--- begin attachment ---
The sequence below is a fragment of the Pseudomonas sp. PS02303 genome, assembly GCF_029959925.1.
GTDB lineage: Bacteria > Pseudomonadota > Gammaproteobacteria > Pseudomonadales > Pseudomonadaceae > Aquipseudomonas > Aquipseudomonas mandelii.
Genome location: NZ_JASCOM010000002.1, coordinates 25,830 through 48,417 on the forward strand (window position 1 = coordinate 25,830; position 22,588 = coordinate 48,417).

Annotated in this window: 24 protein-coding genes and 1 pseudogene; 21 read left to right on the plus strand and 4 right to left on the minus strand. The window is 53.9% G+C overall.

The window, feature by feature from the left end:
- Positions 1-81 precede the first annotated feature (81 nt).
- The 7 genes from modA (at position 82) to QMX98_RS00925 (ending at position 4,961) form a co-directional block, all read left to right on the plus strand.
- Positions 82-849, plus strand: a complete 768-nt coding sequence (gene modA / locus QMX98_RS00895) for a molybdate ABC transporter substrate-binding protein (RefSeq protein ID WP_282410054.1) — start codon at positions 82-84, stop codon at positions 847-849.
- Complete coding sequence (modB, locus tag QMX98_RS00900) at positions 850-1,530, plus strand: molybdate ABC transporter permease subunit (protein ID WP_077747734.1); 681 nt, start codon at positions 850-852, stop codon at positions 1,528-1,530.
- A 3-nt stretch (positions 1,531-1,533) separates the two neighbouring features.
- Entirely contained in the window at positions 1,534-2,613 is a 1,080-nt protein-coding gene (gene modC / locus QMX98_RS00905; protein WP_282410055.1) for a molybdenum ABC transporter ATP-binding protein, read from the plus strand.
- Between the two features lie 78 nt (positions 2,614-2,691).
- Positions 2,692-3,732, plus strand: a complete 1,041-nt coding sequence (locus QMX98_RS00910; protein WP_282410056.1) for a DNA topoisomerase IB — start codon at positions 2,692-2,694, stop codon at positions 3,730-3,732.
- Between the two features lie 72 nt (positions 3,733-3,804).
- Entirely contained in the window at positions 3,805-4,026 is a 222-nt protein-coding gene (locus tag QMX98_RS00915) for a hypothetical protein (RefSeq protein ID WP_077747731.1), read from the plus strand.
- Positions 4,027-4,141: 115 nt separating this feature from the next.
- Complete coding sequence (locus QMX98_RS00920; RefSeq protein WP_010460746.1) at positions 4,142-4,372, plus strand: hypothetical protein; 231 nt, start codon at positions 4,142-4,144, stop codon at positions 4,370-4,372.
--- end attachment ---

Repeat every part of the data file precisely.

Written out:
The sequence below is a fragment of the Pseudomonas sp. PS02303 genome, assembly GCF_029959925.1.
GTDB lineage: Bacteria > Pseudomonadota > Gammaproteobacteria > Pseudomonadales > Pseudomonadaceae > Aquipseudomonas > Aquipseudomonas mandelii.
Genome location: NZ_JASCOM010000002.1, coordinates 25,830 through 48,417 on the forward strand (window position 1 = coordinate 25,830; position 22,588 = coordinate 48,417).

Annotated in this window: 24 protein-coding genes and 1 pseudogene; 21 read left to right on the plus strand and 4 right to left on the minus strand. The window is 53.9% G+C overall.

The window, feature by feature from the left end:
- Positions 1-81 precede the first annotated feature (81 nt).
- The 7 genes from modA (at position 82) to QMX98_RS00925 (ending at position 4,961) form a co-directional block, all read left to right on the plus strand.
- Positions 82-849, plus strand: a complete 768-nt coding sequence (gene modA / locus QMX98_RS00895) for a molybdate ABC transporter substrate-binding protein (RefSeq protein ID WP_282410054.1) — start codon at positions 82-84, stop codon at positions 847-849.
- Complete coding sequence (modB, locus tag QMX98_RS00900) at positions 850-1,530, plus strand: molybdate ABC transporter permease subunit (protein ID WP_077747734.1); 681 nt, start codon at positions 850-852, stop codon at positions 1,528-1,530.
- A 3-nt stretch (positions 1,531-1,533) separates the two neighbouring features.
- Entirely contained in the window at positions 1,534-2,613 is a 1,080-nt protein-coding gene (gene modC / locus QMX98_RS00905; protein WP_282410055.1) for a molybdenum ABC transporter ATP-binding protein, read from the plus strand.
- Between the two features lie 78 nt (positions 2,614-2,691).
- Positions 2,692-3,732, plus strand: a complete 1,041-nt coding sequence (locus QMX98_RS00910; protein WP_282410056.1) for a DNA topoisomerase IB — start codon at positions 2,692-2,694, stop codon at positions 3,730-3,732.
- Between the two features lie 72 nt (positions 3,733-3,804).
- Entirely contained in the window at positions 3,805-4,026 is a 222-nt protein-coding gene (locus tag QMX98_RS00915) for a hypothetical protein (RefSeq protein ID WP_077747731.1), read from the plus strand.
- Positions 4,027-4,141: 115 nt separating this feature from the next.
- Complete coding sequence (locus QMX98_RS00920; RefSeq protein WP_010460746.1) at positions 4,142-4,372, plus strand: hypothetical protein; 231 nt, start codon at positions 4,142-4,144, stop codon at positions 4,370-4,372.